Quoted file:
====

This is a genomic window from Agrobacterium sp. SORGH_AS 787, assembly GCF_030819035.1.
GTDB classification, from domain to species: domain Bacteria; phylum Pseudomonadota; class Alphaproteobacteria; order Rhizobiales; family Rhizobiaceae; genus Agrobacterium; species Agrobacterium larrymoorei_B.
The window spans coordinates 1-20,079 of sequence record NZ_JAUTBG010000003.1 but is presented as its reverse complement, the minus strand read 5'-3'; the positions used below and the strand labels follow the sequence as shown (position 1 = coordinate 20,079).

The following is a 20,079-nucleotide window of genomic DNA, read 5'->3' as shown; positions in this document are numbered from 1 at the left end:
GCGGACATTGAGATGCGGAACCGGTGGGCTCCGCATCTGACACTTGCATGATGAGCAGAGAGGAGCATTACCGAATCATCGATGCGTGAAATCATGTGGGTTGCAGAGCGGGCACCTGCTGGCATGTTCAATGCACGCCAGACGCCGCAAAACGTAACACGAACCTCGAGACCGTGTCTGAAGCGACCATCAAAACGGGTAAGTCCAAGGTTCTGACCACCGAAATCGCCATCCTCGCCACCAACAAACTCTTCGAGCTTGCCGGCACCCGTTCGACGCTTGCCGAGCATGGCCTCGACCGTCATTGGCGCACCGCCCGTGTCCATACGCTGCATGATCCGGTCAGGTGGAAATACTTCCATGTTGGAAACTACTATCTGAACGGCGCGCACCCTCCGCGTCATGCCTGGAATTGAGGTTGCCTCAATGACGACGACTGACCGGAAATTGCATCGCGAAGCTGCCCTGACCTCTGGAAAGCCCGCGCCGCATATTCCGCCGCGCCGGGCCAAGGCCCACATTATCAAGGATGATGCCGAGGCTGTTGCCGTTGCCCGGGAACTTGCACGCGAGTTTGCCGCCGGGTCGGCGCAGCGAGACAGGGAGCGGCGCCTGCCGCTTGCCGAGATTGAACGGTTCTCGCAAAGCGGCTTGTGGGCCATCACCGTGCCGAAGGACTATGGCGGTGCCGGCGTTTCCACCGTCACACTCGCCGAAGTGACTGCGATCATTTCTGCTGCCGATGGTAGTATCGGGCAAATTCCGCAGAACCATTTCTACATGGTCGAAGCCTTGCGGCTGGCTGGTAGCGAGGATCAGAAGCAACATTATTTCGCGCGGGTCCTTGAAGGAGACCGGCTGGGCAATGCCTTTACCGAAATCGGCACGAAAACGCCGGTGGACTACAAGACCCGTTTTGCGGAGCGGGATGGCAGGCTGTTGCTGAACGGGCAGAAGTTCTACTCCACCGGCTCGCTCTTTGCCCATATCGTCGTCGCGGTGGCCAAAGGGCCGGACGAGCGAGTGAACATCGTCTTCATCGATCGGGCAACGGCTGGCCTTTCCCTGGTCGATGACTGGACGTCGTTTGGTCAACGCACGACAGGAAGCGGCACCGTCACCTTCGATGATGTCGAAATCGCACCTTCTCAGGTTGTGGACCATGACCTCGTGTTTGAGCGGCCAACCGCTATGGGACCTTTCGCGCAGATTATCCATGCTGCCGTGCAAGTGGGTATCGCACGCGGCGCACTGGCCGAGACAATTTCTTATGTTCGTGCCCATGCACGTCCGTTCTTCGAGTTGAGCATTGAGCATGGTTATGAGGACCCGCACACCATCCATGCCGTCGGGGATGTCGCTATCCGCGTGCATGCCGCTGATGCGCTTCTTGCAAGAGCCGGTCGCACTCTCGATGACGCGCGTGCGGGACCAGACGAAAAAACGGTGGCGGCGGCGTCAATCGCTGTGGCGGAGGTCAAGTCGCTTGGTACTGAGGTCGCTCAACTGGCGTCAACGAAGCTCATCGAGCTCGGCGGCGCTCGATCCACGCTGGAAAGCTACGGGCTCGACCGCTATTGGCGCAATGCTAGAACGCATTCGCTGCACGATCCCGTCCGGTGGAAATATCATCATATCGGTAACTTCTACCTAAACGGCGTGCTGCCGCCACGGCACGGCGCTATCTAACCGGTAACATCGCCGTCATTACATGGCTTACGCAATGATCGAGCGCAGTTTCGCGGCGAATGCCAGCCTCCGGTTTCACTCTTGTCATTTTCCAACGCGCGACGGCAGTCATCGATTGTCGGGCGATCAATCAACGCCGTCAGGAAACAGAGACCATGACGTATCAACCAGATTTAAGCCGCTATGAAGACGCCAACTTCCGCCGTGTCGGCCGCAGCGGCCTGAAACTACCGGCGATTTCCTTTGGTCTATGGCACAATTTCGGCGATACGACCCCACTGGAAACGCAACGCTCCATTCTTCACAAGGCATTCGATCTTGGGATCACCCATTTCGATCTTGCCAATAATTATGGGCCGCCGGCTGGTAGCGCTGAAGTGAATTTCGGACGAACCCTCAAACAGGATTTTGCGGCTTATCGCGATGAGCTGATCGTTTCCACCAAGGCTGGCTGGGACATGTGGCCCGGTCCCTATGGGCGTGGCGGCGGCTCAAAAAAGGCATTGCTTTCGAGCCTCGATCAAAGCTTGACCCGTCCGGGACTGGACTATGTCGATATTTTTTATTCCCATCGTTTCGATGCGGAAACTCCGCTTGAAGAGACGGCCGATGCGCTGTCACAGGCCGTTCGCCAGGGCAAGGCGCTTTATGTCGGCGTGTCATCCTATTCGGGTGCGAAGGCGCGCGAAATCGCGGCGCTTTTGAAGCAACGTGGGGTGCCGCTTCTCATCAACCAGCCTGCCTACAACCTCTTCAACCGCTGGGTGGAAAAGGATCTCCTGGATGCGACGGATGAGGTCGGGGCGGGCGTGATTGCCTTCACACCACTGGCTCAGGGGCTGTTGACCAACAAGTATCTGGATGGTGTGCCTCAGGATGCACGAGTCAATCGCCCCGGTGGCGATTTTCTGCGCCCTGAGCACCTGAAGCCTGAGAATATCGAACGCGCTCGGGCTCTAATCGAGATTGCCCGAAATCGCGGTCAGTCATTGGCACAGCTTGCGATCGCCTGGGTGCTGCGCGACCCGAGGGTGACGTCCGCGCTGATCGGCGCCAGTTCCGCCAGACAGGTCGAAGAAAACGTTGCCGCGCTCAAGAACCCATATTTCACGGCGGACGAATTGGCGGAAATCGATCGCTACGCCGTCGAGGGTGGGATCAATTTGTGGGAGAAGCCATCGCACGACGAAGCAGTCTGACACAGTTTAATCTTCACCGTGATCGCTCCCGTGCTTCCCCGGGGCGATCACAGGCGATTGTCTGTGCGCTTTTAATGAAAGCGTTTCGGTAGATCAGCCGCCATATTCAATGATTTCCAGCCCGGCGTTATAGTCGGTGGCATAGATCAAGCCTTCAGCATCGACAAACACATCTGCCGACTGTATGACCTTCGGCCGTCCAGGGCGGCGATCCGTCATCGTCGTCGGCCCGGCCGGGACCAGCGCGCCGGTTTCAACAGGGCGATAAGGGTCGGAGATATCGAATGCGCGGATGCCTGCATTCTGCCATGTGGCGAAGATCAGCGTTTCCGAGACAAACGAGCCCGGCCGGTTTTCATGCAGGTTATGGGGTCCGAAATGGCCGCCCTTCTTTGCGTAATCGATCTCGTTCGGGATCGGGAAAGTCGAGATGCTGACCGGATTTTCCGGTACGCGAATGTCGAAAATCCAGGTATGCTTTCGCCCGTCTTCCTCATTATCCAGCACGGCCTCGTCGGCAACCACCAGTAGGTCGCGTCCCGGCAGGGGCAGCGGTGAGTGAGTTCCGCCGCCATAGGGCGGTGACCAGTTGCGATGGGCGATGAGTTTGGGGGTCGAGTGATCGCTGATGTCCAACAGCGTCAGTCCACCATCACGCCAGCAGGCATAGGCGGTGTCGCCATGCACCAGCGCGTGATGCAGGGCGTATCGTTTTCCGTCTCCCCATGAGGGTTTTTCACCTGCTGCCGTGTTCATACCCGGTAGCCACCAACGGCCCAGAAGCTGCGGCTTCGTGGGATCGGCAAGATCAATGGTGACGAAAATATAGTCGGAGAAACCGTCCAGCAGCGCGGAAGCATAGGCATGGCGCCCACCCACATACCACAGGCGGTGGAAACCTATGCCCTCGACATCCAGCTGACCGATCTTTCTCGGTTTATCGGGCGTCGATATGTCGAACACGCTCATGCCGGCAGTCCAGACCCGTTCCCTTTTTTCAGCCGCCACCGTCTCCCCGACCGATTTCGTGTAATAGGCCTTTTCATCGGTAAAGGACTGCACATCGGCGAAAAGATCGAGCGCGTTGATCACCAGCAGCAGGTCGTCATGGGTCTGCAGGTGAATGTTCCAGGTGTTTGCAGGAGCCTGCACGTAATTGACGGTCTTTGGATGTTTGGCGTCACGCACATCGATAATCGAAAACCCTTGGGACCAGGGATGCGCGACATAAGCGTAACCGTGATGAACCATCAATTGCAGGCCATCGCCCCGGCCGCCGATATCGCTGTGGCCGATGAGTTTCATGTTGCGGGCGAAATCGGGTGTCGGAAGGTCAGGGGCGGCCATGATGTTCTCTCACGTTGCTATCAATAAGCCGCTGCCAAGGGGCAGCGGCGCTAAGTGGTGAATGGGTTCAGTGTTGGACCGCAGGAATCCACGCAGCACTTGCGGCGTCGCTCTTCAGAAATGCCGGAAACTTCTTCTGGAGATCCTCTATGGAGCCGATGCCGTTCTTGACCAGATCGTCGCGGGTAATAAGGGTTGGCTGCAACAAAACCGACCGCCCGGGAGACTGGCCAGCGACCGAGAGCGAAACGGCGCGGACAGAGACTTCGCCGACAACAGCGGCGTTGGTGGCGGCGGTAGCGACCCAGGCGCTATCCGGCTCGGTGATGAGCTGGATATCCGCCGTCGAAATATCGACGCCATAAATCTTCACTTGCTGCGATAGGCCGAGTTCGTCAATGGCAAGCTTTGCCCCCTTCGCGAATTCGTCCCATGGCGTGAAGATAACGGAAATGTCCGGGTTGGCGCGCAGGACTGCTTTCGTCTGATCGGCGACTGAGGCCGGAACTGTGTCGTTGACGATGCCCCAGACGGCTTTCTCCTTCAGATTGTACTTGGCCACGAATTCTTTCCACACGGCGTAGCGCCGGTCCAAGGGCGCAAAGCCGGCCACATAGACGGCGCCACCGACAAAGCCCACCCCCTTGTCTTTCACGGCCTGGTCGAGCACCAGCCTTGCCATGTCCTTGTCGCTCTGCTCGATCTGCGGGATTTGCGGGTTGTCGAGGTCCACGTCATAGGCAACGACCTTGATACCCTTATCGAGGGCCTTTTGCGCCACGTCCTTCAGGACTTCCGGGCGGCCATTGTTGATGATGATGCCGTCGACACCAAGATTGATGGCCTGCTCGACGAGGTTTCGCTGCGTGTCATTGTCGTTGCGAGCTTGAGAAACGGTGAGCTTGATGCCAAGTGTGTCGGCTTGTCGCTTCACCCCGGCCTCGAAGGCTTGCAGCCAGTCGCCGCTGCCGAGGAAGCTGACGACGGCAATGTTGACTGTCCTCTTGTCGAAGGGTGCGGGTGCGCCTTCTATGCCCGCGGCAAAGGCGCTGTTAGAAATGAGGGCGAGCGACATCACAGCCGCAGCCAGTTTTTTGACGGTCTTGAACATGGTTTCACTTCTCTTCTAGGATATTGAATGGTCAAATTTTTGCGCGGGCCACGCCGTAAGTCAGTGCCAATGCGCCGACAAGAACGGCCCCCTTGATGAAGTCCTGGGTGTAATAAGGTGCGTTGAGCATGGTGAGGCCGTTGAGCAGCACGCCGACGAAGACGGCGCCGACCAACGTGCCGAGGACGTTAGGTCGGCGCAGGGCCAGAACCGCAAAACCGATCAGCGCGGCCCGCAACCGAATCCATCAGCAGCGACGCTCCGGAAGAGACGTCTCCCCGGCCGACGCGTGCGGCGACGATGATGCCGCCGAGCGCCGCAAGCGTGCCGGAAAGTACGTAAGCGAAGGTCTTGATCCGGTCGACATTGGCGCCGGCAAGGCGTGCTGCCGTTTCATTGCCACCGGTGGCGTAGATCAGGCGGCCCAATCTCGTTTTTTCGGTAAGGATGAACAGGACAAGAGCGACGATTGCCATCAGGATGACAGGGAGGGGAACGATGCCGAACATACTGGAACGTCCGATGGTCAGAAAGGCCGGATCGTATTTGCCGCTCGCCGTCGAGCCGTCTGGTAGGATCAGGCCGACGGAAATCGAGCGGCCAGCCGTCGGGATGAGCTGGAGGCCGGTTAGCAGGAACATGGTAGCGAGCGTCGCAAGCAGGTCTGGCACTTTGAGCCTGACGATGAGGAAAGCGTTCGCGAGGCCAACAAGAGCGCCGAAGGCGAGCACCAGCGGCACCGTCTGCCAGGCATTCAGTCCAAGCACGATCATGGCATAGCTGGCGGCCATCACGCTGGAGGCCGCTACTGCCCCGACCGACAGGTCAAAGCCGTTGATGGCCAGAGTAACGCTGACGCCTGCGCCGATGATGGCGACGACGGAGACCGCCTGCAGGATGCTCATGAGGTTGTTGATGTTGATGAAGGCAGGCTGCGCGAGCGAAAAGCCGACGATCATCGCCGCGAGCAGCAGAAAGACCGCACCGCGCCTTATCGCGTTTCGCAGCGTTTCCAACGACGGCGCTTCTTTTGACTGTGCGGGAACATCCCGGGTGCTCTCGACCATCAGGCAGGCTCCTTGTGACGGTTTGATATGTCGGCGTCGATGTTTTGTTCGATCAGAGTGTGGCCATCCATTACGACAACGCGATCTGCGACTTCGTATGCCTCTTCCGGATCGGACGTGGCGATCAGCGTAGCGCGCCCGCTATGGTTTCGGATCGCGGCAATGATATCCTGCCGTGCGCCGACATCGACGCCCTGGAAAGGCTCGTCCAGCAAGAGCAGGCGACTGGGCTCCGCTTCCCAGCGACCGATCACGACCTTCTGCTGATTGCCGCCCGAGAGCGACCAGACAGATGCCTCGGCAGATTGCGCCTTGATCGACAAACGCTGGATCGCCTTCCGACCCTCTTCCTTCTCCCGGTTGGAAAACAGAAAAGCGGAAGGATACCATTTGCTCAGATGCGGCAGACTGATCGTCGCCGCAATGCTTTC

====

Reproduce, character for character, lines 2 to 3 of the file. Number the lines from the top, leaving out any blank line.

GTDB classification, from domain to species: domain Bacteria; phylum Pseudomonadota; class Alphaproteobacteria; order Rhizobiales; family Rhizobiaceae; genus Agrobacterium; species Agrobacterium larrymoorei_B.
The window spans coordinates 1-20,079 of sequence record NZ_JAUTBG010000003.1 but is presented as its reverse complement, the minus strand read 5'-3'; the positions used below and the strand labels follow the sequence as shown (position 1 = coordinate 20,079).